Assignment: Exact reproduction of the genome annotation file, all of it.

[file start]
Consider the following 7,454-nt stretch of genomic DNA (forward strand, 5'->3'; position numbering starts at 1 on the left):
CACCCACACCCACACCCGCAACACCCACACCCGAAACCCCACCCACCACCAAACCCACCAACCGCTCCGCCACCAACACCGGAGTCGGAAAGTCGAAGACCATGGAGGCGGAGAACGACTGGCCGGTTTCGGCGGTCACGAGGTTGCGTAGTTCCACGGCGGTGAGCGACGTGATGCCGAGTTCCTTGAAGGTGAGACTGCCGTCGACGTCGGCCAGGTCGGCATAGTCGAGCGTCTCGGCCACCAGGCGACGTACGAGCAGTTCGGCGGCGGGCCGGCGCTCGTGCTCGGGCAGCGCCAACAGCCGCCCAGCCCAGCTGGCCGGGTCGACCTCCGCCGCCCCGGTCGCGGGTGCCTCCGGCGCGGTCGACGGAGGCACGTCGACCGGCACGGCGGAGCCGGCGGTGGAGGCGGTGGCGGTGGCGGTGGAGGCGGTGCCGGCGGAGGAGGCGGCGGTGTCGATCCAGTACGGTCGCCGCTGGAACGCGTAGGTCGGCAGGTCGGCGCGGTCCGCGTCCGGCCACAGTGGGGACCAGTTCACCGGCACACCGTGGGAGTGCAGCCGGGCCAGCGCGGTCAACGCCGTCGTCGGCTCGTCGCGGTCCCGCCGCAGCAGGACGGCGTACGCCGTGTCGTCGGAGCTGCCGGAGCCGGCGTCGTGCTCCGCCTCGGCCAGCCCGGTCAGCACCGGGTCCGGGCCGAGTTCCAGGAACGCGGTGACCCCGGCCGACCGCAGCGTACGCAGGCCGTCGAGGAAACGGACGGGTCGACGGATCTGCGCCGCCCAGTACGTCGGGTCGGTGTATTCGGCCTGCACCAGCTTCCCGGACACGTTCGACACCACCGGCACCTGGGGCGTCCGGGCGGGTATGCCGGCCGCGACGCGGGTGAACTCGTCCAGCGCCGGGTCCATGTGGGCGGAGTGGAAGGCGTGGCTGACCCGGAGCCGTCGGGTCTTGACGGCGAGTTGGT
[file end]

Consider the following 7,454-nt stretch of genomic DNA (forward strand, 5'->3'; position numbering starts at 1 on the left):
CACCCACACCCACACCCGCAACACCCACACCCGAAACCCCACCCACCACCAAACCCACCAACCGCTCCGCCACCAACACCGGAGTCGGAAAGTCGAAGACCATGGAGGCGGAGAACGACTGGCCGGTTTCGGCGGTCACGAGGTTGCGTAGTTCCACGGCGGTGAGCGACGTGATGCCGAGTTCCTTGAAGGTGAGACTGCCGTCGACGTCGGCCAGGTCGGCATAGTCGAGCGTCTCGGCCACCAGGCGACGTACGAGCAGTTCGGCGGCGGGCCGGCGCTCGTGCTCGGGCAGCGCCAACAGCCGCCCAGCCCAGCTGGCCGGGTCGACCTCCGCCGCCCCGGTCGCGGGTGCCTCCGGCGCGGTCGACGGAGGCACGTCGACCGGCACGGCGGAGCCGGCGGTGGAGGCGGTGGCGGTGGCGGTGGAGGCGGTGCCGGCGGAGGAGGCGGCGGTGTCGATCCAGTACGGTCGCCGCTGGAACGCGTAGGTCGGCAGGTCGGCGCGGTCCGCGTCCGGCCACAGTGGGGACCAGTTCACCGGCACACCGTGGGAGTGCAGCCGGGCCAGCGCGGTCAACGCCGTCGTCGGCTCGTCGCGGTCCCGCCGCAGCAGGACGGCGTACGCCGTGTCGTCGGAGCTGCCGGAGCCGGCGTCGTGCTCCGCCTCGGCCAGCCCGGTCAGCACCGGGTCCGGGCCGAGTTCCAGGAACGCGGTGACCCCGGCCGACCGCAGCGTACGCAGGCCGTCGAGGAAACGGACGGGTCGACGGATCTGCGCCGCCCAGTACGTCGGGTCGGTGTATTCGGCCTGCACCAGCTTCCCGGACACGTTCGACACCACCGGCACCTGGGGCGTCCGGGCGGGTATGCCGGCCGCGACGCGGGTGAACTCGTCCAGCGCCGGGTCCATGTGGGCGGAGTGGAAGGCGTGGCTGACCCGGAGCCGTCGGGTCTTGACGGCGAGTTGGT